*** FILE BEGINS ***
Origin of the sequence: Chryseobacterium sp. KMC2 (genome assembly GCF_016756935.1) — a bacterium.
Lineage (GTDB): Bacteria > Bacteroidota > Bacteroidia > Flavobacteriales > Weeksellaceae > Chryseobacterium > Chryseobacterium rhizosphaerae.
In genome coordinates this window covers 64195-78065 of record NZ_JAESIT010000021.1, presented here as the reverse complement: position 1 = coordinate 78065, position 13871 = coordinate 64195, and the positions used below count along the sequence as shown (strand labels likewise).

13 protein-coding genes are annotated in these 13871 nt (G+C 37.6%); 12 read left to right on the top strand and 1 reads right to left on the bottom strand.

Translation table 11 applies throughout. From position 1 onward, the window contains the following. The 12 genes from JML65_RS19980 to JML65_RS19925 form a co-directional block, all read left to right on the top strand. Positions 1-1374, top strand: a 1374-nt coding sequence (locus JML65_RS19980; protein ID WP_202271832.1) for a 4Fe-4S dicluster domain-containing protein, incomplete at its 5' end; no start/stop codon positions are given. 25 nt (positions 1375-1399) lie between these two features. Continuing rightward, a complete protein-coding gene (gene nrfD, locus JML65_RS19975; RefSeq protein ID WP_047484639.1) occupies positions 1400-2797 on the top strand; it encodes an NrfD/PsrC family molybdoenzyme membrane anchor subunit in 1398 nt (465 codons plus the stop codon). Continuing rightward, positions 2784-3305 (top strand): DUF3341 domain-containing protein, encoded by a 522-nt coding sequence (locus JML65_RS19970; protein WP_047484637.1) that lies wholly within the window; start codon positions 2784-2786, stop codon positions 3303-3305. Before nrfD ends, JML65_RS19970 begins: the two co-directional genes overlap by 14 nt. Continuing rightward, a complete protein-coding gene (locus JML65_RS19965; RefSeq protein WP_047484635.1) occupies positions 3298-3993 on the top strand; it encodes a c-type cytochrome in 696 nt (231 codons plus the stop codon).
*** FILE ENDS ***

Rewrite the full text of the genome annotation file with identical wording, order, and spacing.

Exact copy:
Origin of the sequence: Chryseobacterium sp. KMC2 (genome assembly GCF_016756935.1) — a bacterium.
Lineage (GTDB): Bacteria > Bacteroidota > Bacteroidia > Flavobacteriales > Weeksellaceae > Chryseobacterium > Chryseobacterium rhizosphaerae.
In genome coordinates this window covers 64195-78065 of record NZ_JAESIT010000021.1, presented here as the reverse complement: position 1 = coordinate 78065, position 13871 = coordinate 64195, and the positions used below count along the sequence as shown (strand labels likewise).

13 protein-coding genes are annotated in these 13871 nt (G+C 37.6%); 12 read left to right on the top strand and 1 reads right to left on the bottom strand.

Translation table 11 applies throughout. From position 1 onward, the window contains the following. The 12 genes from JML65_RS19980 to JML65_RS19925 form a co-directional block, all read left to right on the top strand. Positions 1-1374, top strand: a 1374-nt coding sequence (locus JML65_RS19980; protein ID WP_202271832.1) for a 4Fe-4S dicluster domain-containing protein, incomplete at its 5' end; no start/stop codon positions are given. 25 nt (positions 1375-1399) lie between these two features. Continuing rightward, a complete protein-coding gene (gene nrfD, locus JML65_RS19975; RefSeq protein ID WP_047484639.1) occupies positions 1400-2797 on the top strand; it encodes an NrfD/PsrC family molybdoenzyme membrane anchor subunit in 1398 nt (465 codons plus the stop codon). Continuing rightward, positions 2784-3305 (top strand): DUF3341 domain-containing protein, encoded by a 522-nt coding sequence (locus JML65_RS19970; protein WP_047484637.1) that lies wholly within the window; start codon positions 2784-2786, stop codon positions 3303-3305. Before nrfD ends, JML65_RS19970 begins: the two co-directional genes overlap by 14 nt. Continuing rightward, a complete protein-coding gene (locus JML65_RS19965; RefSeq protein WP_047484635.1) occupies positions 3298-3993 on the top strand; it encodes a c-type cytochrome in 696 nt (231 codons plus the stop codon).